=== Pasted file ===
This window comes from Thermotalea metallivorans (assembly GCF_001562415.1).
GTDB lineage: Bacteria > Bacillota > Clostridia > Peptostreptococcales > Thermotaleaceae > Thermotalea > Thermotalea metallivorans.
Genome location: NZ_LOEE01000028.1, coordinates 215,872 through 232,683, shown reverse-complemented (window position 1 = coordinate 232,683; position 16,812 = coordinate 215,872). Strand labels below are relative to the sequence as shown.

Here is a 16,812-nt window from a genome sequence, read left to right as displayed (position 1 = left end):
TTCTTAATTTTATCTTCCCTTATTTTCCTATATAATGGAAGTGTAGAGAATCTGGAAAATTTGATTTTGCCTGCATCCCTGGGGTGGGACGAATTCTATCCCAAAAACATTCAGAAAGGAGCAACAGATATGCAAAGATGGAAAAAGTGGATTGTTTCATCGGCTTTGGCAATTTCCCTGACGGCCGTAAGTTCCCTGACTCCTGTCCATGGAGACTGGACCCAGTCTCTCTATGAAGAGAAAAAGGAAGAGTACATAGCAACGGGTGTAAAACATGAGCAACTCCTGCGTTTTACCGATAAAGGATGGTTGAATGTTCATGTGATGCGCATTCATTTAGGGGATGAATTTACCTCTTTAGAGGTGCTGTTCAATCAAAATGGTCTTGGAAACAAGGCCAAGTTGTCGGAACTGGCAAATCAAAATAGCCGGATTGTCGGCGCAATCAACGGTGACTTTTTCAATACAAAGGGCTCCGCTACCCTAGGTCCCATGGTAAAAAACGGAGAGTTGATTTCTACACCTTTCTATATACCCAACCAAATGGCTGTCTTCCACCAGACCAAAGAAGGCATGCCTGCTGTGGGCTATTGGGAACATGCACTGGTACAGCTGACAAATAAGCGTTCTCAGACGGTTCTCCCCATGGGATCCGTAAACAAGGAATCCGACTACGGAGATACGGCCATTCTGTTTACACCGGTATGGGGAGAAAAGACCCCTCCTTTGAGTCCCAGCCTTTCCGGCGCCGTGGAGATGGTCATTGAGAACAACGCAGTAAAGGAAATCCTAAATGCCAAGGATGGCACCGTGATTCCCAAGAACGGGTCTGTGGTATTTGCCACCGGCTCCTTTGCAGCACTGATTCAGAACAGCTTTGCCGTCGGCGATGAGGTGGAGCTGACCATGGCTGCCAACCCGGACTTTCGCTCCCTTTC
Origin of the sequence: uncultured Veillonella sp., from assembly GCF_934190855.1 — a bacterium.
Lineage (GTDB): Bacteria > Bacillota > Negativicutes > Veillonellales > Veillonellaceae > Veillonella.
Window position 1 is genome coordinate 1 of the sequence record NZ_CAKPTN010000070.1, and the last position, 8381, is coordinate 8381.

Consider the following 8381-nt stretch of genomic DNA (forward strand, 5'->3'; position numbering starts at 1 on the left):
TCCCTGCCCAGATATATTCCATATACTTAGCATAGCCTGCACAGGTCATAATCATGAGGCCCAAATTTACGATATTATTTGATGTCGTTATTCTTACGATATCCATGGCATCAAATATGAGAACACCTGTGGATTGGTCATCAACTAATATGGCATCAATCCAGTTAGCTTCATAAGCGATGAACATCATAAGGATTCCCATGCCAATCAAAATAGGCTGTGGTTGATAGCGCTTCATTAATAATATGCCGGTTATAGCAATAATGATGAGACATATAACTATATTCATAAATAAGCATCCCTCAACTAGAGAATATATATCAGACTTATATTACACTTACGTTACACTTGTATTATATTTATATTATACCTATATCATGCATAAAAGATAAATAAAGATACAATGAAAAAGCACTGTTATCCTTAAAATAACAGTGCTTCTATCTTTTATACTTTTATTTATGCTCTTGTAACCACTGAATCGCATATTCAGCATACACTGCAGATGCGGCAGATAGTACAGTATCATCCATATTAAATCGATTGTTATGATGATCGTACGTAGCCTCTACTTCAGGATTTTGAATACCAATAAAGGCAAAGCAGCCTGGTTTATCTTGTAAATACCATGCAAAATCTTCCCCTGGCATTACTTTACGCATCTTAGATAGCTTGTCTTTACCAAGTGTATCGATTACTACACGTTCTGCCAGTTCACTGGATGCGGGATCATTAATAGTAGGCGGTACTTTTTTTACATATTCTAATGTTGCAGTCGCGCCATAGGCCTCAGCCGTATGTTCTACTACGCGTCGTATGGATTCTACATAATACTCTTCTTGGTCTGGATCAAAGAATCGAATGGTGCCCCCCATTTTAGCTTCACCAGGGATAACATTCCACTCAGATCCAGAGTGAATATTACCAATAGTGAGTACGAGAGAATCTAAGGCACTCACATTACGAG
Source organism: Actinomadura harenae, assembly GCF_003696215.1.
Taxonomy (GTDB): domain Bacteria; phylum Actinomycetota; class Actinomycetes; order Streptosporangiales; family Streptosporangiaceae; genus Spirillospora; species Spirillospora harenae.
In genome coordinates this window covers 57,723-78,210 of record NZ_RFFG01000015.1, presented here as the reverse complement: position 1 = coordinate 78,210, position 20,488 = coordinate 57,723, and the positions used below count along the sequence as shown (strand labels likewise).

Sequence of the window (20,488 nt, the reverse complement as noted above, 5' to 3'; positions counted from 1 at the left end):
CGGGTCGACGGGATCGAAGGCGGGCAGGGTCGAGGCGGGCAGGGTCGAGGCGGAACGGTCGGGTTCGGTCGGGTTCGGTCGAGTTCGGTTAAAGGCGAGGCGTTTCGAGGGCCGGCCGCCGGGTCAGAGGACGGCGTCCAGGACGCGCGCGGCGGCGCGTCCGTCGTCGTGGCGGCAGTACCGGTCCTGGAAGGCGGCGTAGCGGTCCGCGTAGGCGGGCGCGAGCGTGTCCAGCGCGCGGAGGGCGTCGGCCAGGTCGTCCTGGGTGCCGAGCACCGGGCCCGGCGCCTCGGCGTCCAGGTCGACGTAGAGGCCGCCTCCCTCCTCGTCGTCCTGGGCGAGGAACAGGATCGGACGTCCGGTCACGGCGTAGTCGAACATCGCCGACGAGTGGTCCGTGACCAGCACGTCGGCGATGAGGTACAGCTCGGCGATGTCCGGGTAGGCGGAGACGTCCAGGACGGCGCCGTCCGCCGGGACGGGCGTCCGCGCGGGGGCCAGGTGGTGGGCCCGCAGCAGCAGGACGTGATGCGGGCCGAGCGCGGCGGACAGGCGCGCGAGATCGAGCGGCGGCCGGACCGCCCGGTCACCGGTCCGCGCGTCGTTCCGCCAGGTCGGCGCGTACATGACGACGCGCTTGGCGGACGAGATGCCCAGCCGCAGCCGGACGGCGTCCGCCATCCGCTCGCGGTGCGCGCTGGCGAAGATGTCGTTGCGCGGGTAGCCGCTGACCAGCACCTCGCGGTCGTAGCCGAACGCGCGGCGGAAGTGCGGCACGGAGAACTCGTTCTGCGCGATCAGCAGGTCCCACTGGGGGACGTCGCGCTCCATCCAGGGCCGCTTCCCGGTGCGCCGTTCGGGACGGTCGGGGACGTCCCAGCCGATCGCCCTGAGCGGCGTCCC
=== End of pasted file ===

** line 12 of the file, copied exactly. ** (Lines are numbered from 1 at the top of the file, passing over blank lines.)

Taxonomy (GTDB): domain Bacteria; phylum Actinomycetota; class Actinomycetes; order Streptosporangiales; family Streptosporangiaceae; genus Spirillospora; species Spirillospora harenae.